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1.  Pulmonary effects of short term selenium deficiency. 
Thorax  1996;51(5):479-483.
BACKGROUND: Selenium dependent glutathione peroxidase (GPx) reduces hydrogen peroxide (H2O2) and organic hydrogen peroxides in both normal and pathological states. Chronic dietary deficiency of selenium results in a gradual decrease in GPx and altered response to environmental stress. However, glutathione-S-transferase (GST) isozymes may increase and compensate for chronic GPx deficiency. The pattern of antioxidant enzyme activity and immunolocalisation of various enzymes in rat lung has not been described in short term (< 3 weeks) acute selenium deficiency. METHODS: The time course of GPx depletion from rat lung (measured every five days in subgroups of rats) during acute dietary selenium deficiency was evaluated. After 20 days of depletion, enzyme activity of lung GPx, catalase, superoxide dismutase (SOD), glutathione reductase (GR), glucose-6-phosphodiesterase (G-6-PD), and GST were determined. Immunohistochemical localisation of GPx and SOD was also performed. The response to lethal hyperoxia (> 95%) in control and selenium deficient rats was then established. RESULTS: At 20 days, lung GPx activity in the rats fed a selenium deficient diet was one third less than in control animals who received a normal diet, while changes in blood enzymes between control and deficient animals were similar. Other lung enzyme activities remained normal with the exception of cyanide inhibited SOD activity measured in selenium deficient rat lungs which declined to approximately 50% of normal. Immunohistochemical localisation of GPx showed a generalised loss of the enzyme throughout the lung parenchyma with some possible sparing of activity in epithelial cells of the bronchioles. When exposed to lethal hyperoxia, selenium deficient animals were more susceptible than control rats. CONCLUSIONS: This is the earliest time at which dietary selenium deficiency has been shown to produce moderate loss of GPx activity. This change in activity was associated with increased susceptibility to pulmonary oxidant stress. However, the role of decreased SOD activity (presumed to represent copper, zinc SOD), although unexpected, may have been a major contributor to increased damage from hyperoxia. These results emphasise the complex potential interaction of elemental deficiency with the natural antioxidant response to lethal hyperoxia.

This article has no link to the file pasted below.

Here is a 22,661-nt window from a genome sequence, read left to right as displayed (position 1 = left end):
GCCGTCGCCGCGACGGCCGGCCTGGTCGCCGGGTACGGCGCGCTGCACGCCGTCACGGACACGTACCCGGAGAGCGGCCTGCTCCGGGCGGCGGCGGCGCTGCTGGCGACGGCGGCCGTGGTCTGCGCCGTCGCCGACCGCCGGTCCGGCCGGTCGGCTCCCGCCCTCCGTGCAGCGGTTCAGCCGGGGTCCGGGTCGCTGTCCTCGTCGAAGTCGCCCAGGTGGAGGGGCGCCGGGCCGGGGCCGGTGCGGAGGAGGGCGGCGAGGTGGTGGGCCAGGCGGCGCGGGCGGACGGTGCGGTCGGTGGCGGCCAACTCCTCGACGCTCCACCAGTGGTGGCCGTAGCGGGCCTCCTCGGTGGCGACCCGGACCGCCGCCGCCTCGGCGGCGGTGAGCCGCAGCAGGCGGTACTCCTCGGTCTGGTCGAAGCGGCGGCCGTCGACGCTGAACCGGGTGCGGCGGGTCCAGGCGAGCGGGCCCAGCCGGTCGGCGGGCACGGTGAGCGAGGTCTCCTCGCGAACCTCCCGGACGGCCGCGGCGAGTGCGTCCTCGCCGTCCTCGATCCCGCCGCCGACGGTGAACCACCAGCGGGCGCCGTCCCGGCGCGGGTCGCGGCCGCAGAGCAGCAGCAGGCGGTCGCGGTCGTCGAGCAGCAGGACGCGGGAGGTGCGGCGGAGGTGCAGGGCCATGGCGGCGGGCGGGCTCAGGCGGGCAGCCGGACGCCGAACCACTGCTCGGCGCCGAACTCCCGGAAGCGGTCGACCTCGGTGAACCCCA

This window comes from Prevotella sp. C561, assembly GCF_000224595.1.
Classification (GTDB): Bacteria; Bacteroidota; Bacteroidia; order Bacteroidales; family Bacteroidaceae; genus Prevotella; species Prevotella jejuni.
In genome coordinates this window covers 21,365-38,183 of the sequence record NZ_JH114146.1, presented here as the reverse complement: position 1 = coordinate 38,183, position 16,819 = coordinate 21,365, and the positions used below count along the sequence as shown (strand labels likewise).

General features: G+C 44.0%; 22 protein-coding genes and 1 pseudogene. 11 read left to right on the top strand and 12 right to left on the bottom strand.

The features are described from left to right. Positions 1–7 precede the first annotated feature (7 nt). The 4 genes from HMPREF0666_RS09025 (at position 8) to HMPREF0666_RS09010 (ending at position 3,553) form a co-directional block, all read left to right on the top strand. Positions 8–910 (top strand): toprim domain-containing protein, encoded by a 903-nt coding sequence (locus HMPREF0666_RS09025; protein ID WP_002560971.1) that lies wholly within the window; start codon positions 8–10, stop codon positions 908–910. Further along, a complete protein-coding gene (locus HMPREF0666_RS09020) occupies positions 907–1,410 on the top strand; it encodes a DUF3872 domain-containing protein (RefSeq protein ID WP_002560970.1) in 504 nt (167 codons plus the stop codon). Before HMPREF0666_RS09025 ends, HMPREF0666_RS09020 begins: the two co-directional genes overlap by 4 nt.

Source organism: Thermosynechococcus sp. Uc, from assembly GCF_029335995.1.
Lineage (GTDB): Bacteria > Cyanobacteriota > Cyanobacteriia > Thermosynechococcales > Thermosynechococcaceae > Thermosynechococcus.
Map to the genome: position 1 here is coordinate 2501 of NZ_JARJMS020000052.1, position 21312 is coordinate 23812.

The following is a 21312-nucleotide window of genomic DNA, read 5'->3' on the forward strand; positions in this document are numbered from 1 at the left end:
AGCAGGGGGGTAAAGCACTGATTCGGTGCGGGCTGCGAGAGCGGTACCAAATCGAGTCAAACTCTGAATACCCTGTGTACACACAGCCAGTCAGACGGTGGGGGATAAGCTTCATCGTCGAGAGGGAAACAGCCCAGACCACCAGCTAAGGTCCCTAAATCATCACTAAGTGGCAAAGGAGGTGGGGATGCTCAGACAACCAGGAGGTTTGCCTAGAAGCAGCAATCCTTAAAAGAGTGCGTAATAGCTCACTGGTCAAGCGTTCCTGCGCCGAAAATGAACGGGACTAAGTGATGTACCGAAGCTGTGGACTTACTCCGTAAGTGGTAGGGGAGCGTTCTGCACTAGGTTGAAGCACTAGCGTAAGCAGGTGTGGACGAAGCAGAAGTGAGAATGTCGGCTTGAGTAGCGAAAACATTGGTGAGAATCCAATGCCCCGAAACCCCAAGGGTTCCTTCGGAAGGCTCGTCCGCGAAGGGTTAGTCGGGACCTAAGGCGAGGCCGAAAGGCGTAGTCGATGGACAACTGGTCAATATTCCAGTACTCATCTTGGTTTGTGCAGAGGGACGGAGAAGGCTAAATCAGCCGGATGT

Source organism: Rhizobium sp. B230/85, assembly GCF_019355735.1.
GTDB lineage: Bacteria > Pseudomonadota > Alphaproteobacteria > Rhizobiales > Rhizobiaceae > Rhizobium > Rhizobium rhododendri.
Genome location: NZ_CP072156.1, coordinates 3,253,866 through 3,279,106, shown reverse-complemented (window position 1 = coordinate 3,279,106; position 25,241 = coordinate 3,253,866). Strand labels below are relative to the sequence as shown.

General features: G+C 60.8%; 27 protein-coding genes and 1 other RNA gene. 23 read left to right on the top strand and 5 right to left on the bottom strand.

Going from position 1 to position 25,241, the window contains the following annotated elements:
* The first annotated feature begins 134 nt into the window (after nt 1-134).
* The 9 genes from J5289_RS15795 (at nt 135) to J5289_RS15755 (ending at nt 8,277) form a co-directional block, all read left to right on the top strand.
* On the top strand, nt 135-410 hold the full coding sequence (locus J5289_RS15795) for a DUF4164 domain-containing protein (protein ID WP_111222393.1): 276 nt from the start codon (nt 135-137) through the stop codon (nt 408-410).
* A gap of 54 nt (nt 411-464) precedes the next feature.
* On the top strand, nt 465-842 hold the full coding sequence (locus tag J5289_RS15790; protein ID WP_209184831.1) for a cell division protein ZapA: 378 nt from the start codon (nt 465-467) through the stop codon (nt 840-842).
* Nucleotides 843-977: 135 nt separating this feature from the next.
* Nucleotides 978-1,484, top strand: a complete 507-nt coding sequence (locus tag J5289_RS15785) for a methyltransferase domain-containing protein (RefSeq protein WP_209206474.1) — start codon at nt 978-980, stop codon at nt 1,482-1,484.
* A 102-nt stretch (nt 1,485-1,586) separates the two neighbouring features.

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PMCID: PMC473591  PMID: 8711674
2.  Dietary fish oil promotes colonic apoptosis and mitochondrial proton leak in oxidatively stressed mice